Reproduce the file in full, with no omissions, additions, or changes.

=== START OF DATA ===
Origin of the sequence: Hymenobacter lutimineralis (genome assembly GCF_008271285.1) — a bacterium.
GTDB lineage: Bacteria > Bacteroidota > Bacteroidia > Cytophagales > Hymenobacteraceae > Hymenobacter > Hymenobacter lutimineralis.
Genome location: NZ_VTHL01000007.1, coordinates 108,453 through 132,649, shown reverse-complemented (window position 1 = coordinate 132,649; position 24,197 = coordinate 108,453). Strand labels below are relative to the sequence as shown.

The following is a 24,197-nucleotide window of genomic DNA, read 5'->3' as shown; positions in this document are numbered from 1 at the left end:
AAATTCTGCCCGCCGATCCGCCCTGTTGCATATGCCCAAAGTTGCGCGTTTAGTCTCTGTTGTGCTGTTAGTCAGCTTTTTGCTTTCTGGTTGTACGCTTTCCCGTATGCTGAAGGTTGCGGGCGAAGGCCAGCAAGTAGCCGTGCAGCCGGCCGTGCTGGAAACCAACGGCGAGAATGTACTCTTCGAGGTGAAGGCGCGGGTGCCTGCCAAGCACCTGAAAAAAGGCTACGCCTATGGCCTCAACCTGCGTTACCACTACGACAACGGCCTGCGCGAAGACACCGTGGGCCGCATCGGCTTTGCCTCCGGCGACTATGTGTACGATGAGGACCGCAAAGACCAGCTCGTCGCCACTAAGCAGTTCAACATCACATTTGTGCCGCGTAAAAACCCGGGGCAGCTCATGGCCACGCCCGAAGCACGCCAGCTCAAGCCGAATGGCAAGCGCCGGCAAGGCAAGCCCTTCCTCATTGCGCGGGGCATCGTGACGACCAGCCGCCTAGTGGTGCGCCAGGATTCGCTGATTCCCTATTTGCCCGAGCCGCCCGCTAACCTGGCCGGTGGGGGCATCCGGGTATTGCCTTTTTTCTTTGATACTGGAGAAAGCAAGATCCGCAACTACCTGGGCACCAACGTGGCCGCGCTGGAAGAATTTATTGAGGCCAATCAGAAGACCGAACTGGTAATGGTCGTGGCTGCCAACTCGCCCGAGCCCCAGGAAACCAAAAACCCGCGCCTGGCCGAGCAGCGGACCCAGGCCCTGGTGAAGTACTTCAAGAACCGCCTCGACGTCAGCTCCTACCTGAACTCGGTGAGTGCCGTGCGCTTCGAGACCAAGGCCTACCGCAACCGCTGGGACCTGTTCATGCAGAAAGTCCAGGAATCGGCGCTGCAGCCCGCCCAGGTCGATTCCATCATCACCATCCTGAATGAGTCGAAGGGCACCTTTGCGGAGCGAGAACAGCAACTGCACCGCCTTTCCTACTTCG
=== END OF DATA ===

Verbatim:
Origin of the sequence: Hymenobacter lutimineralis (genome assembly GCF_008271285.1) — a bacterium.
GTDB lineage: Bacteria > Bacteroidota > Bacteroidia > Cytophagales > Hymenobacteraceae > Hymenobacter > Hymenobacter lutimineralis.
Genome location: NZ_VTHL01000007.1, coordinates 108,453 through 132,649, shown reverse-complemented (window position 1 = coordinate 132,649; position 24,197 = coordinate 108,453). Strand labels below are relative to the sequence as shown.

The following is a 24,197-nucleotide window of genomic DNA, read 5'->3' as shown; positions in this document are numbered from 1 at the left end:
AAATTCTGCCCGCCGATCCGCCCTGTTGCATATGCCCAAAGTTGCGCGTTTAGTCTCTGTTGTGCTGTTAGTCAGCTTTTTGCTTTCTGGTTGTACGCTTTCCCGTATGCTGAAGGTTGCGGGCGAAGGCCAGCAAGTAGCCGTGCAGCCGGCCGTGCTGGAAACCAACGGCGAGAATGTACTCTTCGAGGTGAAGGCGCGGGTGCCTGCCAAGCACCTGAAAAAAGGCTACGCCTATGGCCTCAACCTGCGTTACCACTACGACAACGGCCTGCGCGAAGACACCGTGGGCCGCATCGGCTTTGCCTCCGGCGACTATGTGTACGATGAGGACCGCAAAGACCAGCTCGTCGCCACTAAGCAGTTCAACATCACATTTGTGCCGCGTAAAAACCCGGGGCAGCTCATGGCCACGCCCGAAGCACGCCAGCTCAAGCCGAATGGCAAGCGCCGGCAAGGCAAGCCCTTCCTCATTGCGCGGGGCATCGTGACGACCAGCCGCCTAGTGGTGCGCCAGGATTCGCTGATTCCCTATTTGCCCGAGCCGCCCGCTAACCTGGCCGGTGGGGGCATCCGGGTATTGCCTTTTTTCTTTGATACTGGAGAAAGCAAGATCCGCAACTACCTGGGCACCAACGTGGCCGCGCTGGAAGAATTTATTGAGGCCAATCAGAAGACCGAACTGGTAATGGTCGTGGCTGCCAACTCGCCCGAGCCCCAGGAAACCAAAAACCCGCGCCTGGCCGAGCAGCGGACCCAGGCCCTGGTGAAGTACTTCAAGAACCGCCTCGACGTCAGCTCCTACCTGAACTCGGTGAGTGCCGTGCGCTTCGAGACCAAGGCCTACCGCAACCGCTGGGACCTGTTCATGCAGAAAGTCCAGGAATCGGCGCTGCAGCCCGCCCAGGTCGATTCCATCATCACCATCCTGAATGAGTCGAAGGGCACCTTTGCGGAGCGAGAACAGCAACTGCACCGCCTTTCCTACTTCG